Maine Metaphor: The Green and Blue House
How to live in rural Maine? How--in the 1980s, when descendants of Maine's settlers wonder about our coming out of the Rust Belt in search of work, in search of a life? They were not bitter about our coming here,...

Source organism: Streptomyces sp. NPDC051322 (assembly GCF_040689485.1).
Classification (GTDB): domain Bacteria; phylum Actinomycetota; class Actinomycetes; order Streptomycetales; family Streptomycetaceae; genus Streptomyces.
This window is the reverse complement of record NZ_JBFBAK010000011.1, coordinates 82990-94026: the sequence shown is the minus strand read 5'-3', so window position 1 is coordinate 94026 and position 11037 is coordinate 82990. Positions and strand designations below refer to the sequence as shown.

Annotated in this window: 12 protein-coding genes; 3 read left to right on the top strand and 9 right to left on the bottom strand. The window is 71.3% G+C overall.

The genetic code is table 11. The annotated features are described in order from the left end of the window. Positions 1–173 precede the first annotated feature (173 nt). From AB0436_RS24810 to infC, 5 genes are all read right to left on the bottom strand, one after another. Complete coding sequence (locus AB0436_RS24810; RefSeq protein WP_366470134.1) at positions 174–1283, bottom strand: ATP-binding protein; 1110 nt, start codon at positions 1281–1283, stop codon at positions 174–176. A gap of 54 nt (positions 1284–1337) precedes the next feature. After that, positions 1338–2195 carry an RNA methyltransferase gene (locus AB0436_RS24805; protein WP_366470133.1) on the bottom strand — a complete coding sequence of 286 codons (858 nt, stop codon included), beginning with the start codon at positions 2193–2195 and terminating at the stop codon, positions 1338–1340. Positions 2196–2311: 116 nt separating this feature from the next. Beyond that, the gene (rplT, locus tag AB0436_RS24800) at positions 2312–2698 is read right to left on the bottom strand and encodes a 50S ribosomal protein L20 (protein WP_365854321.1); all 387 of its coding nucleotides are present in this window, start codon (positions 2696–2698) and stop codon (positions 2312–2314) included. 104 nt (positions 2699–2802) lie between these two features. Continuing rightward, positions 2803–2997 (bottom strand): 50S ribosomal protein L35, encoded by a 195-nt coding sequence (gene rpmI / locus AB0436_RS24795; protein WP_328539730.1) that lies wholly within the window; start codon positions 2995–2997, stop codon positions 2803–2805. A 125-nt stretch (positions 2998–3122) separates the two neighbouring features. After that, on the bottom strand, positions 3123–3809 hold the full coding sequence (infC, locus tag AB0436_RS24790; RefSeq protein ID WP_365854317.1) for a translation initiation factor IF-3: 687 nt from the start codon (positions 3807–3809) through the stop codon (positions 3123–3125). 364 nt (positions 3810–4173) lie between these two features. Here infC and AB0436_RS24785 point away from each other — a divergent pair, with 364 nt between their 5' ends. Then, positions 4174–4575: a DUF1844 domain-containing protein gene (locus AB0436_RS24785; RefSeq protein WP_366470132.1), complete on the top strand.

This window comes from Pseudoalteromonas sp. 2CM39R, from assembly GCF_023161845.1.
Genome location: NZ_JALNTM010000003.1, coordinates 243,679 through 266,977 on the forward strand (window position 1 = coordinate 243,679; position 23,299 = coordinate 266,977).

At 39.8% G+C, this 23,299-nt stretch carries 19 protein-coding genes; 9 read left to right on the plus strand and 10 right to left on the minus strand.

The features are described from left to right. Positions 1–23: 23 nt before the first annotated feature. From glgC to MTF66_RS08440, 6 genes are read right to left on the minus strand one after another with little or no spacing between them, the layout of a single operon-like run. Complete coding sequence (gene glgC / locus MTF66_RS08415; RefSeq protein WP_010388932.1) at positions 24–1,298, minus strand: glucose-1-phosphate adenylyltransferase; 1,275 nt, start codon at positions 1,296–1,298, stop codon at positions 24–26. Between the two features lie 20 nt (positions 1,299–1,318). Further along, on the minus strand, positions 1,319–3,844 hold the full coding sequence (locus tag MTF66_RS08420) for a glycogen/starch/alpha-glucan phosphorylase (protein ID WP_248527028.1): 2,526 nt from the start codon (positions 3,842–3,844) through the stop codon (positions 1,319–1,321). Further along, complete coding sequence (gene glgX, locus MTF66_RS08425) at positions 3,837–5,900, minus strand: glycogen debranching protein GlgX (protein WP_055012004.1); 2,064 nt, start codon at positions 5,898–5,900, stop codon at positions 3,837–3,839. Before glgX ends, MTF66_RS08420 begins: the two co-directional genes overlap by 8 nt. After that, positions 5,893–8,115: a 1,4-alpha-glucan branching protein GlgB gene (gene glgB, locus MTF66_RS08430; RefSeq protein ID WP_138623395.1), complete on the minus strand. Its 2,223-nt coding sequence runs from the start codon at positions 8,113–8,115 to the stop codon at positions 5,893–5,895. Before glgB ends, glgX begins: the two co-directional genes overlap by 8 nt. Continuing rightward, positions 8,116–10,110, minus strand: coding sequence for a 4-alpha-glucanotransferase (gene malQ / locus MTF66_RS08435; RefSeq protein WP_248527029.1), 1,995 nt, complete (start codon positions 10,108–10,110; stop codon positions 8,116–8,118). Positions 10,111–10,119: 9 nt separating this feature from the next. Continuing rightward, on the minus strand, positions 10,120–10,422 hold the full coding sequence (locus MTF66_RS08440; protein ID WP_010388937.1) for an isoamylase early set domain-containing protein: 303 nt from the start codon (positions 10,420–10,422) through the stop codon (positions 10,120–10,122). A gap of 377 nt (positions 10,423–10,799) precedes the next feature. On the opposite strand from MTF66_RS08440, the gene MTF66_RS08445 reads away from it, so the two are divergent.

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How to live in rural Maine? How--in the 1980s, when descendants of Maine's settlers wonder about our coming out of the Rust Belt in search of work, in search of a life? They were not bitter about our coming here, where jobs were already scarce--they were incredulous. Why did we come? Sometimes I answered, ""God."" God brought us, the formerly middle-class inept, to live among these most hardy and canny of make-do people. God brought us to experience life in Maine, where my spouse sometimes worked turning and trimming four thousand boards a night, waking to drive one hundred miles round-trip to finish our undergraduate educations with the aid of loans and grants. So I studied the place where we came to live. And I forgot where we came from. Rural Maine was ragged, rugged, hardscrabble, and wild--but full of the most visible, vital, natural creation. I've tried to express that aspect of Maine life in The Green and Blue House. And there is the metaphor, also. S. Dorman has lived in Maine and studied its ways for thirty years. She is the author of several works of speculative fiction, including The God's Cycle, Gott'im's Monster 1808, and Fantastic Travelogue. Maine Metaphor is her first book of creative nonfiction.